Complications Of Diabetes Mellitus (DM)

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Introduction

Diabetes Mellitus (DM) is a common disease in canines with many different complications. Some of these complications include cataracts, urinary tract infections, metabolic acidosis, nephropathy, hepatic lipidosis and liver failure (Hiblu et al., 2015). It affects middle aged to geriatric canines in the majority of cases, which are characterized by hyperglycemia, glycosuria and weight loss, which leads to deficiency of insulin. There are two types of DM in canines that are classified as either Type I or Type II (Kumar et al., 2014). Type I and Type II varies slightly in terms of symptoms and types of treatment depending on the type of insulin deficiency that is present. There have been many studies done to compare diabetes in canines
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Most dogs suffer from Type I (>50%) and are insulin dependent (Kumar et al., 2014). More specifically, DM is a disorder of carbohydrate, protein, and fat metabolism caused by insulin deficiency. Insulin is a hormone that is produced in the pancreas. It is released in response to the digestive conversion of proteins into glucose in the blood. Food is broken down into glucose and then used as a source of energy. With normal insulin function, this will occur by the liver and muscles taking up glucose from the blood cells, and then converting it to energy to be used by the body …show more content…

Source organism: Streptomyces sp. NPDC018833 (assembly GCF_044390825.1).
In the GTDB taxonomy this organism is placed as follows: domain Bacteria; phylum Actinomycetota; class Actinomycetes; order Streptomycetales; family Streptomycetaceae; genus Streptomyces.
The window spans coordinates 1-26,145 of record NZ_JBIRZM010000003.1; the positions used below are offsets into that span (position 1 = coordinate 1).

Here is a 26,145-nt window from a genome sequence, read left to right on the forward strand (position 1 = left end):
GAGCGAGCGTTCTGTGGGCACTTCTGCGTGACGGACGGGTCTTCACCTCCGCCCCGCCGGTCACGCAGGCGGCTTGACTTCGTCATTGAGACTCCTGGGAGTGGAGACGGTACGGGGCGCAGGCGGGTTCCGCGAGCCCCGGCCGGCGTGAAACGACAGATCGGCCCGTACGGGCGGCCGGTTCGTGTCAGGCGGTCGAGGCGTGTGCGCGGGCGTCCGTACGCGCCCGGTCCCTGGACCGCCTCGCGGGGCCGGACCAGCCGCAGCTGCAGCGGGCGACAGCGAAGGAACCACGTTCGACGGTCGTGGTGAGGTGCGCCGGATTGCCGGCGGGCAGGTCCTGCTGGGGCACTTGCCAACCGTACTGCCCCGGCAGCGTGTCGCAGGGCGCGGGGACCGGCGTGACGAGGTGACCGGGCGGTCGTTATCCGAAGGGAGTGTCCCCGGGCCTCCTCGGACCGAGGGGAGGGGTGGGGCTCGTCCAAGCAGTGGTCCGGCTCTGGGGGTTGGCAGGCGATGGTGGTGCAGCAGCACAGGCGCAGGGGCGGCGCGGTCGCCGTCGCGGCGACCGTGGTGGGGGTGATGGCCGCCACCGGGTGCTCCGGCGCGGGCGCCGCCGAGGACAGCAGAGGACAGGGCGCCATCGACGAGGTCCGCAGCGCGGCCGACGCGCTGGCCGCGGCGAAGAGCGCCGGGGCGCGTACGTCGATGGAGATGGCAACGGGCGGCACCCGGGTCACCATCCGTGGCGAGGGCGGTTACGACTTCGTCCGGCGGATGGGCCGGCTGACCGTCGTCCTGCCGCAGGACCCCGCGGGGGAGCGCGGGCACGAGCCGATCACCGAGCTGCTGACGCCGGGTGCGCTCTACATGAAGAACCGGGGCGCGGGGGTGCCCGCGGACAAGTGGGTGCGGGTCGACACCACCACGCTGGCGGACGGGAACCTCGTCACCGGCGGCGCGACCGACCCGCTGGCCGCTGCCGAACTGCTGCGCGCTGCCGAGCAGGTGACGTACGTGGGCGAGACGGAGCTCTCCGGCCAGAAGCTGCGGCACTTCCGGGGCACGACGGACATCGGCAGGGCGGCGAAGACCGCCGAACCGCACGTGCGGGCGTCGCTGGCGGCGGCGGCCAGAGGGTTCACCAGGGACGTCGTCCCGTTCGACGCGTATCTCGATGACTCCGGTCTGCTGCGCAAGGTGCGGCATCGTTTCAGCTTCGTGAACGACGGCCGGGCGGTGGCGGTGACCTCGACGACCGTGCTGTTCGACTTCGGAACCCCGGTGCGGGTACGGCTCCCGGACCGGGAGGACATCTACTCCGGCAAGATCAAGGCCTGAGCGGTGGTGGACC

This can be because glucose is not making its way to the brain, which causes glucose levels to be too low to register that it is receiving food. The increase in thirst is due to the increase of urine excretion as well. Some later signs that you will notice are anorexia, complete loss of appetite, lethargy, depression, and vomiting. Some additional symptoms include: enlarged liver, cataracts, bladder or kidney infection, and obesity (petMD). Some issues caused by the disease include cataracts, urinary tract infections, metabolic acidosis, nephropathy, hepatic lipidosis and liver failure (Hiblu et al., 2015). Abnormal carbohydrate metabolism is responsible for the PU-PD and cataract formation in diabetic dogs. Cataracts may develop within five to six months, and approximately 80% will have significant formation of cataracts by sixteen months. There are several factors involved in cataract formation such as osmotic changes in the lens, glycosylation of structural proteins, and a decreased concentration of antioxidants. Spontaneous lens capsule rupture associated with DM and rapid lens intumescence can also occur in dogs (Kumar et al.,

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